The Admirable 10


  1. MK Gandhi – Forget non-violence, truth, the freedom struggle and the other points of reference associated with the Mahatma, it is just that at the time of extreme moral decadence as this, we can always hark back to our history and feel blessed that a great soul who lived very much in our midst walked the earth. Its nigh impossible to get another Gandhi, because people will have realized by now that, as GB Shaw says, ‘it is dangerous to be too good’!


  1. John le Carre – A book critic had once wondered in one of Le Carre’s book reviews, as to why he hasn’t received a Nobel Prize for literature. The critic’s rumination is not unfounded, at least for me. Le Carre is at once a spy master and a high priest of language. His plots are apposite to the state of the world, and never miss the human element which we do with such abandon in our real lives.


  1. Rajinikanth – The first individual, and the only one so far, whose autobiography I cannot wait to read, whenever it comes. So great is this personality, that I lie in perennial doubt if he’ll ever let the story of his life be trapped within covers. He should though, for this world is always full of inspirations, but never full with.


  1. AR Rahman – My appreciation of his music will probably do injustice to his divine talent, as I am aware that it requires an extremely discerning ear, even for ovation. But I also know that beyond his music lies love, which really is the sum of his life’s achievements. A true saint he is.


  1. Alan Moore – A comics  writer, Moore has beaten hollow some of the greatest practitioners of non-graphic fiction of our time. V for Vendetta and Watchmen are more than testimonials to his literary genius. His writing leaves me amazed at the unfathomable depths the human mind can go to, in unravelling the complexities of the its own psyche. Little wonder then that he is regarded the greatest graphic novel writer of all time.


  1. Jimmy Wales – He founded Wikipedia. I don’t need any other reason to celebrate him. He was on Time magazine’s 2006 list of 100 most influential people in the world. When knowledge is offered free, spare a moment for the giver before grabbing it with both hands. I will take this opportunity to urge you all to contribute to Wikimedia, and do your bit to make Earth more accessible to its own denizens.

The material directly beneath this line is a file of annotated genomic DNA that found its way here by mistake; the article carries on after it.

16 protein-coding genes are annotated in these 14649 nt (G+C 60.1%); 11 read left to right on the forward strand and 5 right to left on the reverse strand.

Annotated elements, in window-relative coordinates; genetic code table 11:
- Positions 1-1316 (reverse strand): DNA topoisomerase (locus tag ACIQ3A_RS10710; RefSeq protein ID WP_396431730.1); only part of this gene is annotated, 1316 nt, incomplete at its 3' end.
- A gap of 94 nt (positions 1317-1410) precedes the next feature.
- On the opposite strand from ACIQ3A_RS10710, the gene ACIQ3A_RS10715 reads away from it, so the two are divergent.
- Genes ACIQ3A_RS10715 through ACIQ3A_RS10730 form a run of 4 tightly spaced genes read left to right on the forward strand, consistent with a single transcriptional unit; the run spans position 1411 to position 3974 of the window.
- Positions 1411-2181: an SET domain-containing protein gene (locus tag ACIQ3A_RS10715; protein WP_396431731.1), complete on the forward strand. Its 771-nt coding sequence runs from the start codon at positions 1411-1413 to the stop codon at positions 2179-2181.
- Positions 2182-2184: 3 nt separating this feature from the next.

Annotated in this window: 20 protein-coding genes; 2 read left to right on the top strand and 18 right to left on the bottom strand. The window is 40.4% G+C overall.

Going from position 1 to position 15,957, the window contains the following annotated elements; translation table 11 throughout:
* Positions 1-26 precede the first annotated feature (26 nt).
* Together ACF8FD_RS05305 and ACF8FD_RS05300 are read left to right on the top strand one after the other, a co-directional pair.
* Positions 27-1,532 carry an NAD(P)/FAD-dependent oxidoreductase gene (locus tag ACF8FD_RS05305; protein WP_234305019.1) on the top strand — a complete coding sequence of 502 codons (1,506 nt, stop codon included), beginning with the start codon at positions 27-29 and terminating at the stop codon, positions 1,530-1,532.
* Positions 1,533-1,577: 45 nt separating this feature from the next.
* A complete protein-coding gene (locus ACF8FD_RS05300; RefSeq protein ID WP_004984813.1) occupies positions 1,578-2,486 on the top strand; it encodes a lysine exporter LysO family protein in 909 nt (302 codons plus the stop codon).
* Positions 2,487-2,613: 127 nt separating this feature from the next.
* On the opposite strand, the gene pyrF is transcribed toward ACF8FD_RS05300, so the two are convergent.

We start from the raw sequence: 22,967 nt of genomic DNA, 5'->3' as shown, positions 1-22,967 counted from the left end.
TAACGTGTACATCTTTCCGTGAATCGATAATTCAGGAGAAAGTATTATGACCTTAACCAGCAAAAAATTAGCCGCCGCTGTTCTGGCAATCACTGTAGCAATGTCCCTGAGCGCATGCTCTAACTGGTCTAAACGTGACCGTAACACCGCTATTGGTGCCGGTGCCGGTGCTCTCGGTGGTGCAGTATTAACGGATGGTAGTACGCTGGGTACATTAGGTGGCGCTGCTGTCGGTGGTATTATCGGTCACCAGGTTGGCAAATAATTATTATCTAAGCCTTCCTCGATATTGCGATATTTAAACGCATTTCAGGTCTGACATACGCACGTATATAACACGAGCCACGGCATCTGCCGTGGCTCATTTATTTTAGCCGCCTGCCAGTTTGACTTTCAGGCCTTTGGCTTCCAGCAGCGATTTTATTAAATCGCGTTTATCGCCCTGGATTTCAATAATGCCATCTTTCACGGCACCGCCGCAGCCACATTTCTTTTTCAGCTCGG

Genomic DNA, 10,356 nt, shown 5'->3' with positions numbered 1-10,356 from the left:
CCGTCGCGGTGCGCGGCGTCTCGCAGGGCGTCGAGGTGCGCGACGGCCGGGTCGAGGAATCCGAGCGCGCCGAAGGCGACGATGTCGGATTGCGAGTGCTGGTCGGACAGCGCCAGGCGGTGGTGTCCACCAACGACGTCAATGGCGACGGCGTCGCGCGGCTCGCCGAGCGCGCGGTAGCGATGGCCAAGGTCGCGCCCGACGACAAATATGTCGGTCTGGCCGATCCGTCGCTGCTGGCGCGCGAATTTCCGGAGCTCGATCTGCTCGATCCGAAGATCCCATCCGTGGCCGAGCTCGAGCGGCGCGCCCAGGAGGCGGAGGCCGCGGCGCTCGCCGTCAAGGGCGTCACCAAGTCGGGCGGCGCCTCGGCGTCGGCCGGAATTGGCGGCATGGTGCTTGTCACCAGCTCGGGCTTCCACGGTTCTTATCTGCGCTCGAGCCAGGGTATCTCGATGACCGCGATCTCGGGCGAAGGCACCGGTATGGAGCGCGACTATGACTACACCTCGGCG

1. Sir Tim Berners-Lee – One can’t mention Wikipedia without mentioning the Internet. If there’s a Briton I have consciously reminded myself to start admiring, it is most certainly Berners-Lee. Hell, he invented the World Wide Web. I can bet my bottom dollar that many of you know me because of what this individual came up with in the summer of ’89.


  1. Robert Maitland Bereton – The Indian rail route from Bombay to Calcutta is touted to be a part of the inspiration for Jules Verne’s Around the World in Eighty Days. This line was the result of the rapid expansion of the Indian Railways from 1857. And the Robert Bereton was the gentleman who was primarily responsible for building the complex network of railroads in our country. Can we doff our hats for the Brits this once?


  1. David Gilmour and Roger Waters – The soul of Pink Floyd. Their regime on the rock stage was colossal. Their sound to this day is most distinct, as are their lyrics. Waters and his profound lyrics, and his equally plangent, resonant, deep-toned and silken voice, Gilmour with his amazing dexterity on the guitar, Gilmour with ‘his’ guitar, and a ‘feathery’ voice, along with steadfastness that saw him till disbanding (never in spirit though). Pink Floyd and its stalwarts had to be on this list, no two ways about it!

Who are your admirable 10?


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